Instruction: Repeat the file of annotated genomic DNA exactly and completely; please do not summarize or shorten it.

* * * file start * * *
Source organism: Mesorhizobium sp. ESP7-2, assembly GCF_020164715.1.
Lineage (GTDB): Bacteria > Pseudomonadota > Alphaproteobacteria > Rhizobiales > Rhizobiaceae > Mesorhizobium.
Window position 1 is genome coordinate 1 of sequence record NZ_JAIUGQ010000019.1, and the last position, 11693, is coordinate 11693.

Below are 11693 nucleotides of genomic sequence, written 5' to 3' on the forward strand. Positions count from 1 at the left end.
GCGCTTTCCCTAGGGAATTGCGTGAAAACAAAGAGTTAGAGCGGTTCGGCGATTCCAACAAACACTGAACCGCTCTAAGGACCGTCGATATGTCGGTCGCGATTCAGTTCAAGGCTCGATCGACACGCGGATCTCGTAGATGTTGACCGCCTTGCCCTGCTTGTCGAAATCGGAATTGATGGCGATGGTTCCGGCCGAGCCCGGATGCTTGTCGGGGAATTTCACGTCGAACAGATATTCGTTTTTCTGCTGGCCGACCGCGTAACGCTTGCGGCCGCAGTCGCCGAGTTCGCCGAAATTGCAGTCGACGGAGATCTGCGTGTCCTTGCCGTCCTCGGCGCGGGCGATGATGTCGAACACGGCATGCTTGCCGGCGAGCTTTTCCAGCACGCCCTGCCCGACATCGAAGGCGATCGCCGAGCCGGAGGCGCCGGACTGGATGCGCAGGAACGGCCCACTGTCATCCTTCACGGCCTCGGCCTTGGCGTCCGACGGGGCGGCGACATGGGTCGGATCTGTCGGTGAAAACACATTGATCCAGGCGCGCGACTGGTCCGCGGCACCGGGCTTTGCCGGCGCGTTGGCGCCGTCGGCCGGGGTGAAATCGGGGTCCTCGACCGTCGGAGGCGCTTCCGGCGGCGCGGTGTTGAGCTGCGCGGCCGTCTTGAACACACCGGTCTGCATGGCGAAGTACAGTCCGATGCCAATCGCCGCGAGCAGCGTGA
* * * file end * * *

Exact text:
Source organism: Mesorhizobium sp. ESP7-2, assembly GCF_020164715.1.
Lineage (GTDB): Bacteria > Pseudomonadota > Alphaproteobacteria > Rhizobiales > Rhizobiaceae > Mesorhizobium.
Window position 1 is genome coordinate 1 of sequence record NZ_JAIUGQ010000019.1, and the last position, 11693, is coordinate 11693.

Below are 11693 nucleotides of genomic sequence, written 5' to 3' on the forward strand. Positions count from 1 at the left end.
GCGCTTTCCCTAGGGAATTGCGTGAAAACAAAGAGTTAGAGCGGTTCGGCGATTCCAACAAACACTGAACCGCTCTAAGGACCGTCGATATGTCGGTCGCGATTCAGTTCAAGGCTCGATCGACACGCGGATCTCGTAGATGTTGACCGCCTTGCCCTGCTTGTCGAAATCGGAATTGATGGCGATGGTTCCGGCCGAGCCCGGATGCTTGTCGGGGAATTTCACGTCGAACAGATATTCGTTTTTCTGCTGGCCGACCGCGTAACGCTTGCGGCCGCAGTCGCCGAGTTCGCCGAAATTGCAGTCGACGGAGATCTGCGTGTCCTTGCCGTCCTCGGCGCGGGCGATGATGTCGAACACGGCATGCTTGCCGGCGAGCTTTTCCAGCACGCCCTGCCCGACATCGAAGGCGATCGCCGAGCCGGAGGCGCCGGACTGGATGCGCAGGAACGGCCCACTGTCATCCTTCACGGCCTCGGCCTTGGCGTCCGACGGGGCGGCGACATGGGTCGGATCTGTCGGTGAAAACACATTGATCCAGGCGCGCGACTGGTCCGCGGCACCGGGCTTTGCCGGCGCGTTGGCGCCGTCGGCCGGGGTGAAATCGGGGTCCTCGACCGTCGGAGGCGCTTCCGGCGGCGCGGTGTTGAGCTGCGCGGCCGTCTTGAACACACCGGTCTGCATGGCGAAGTACAGTCCGATGCCAATCGCCGCGAGCAGCGTGA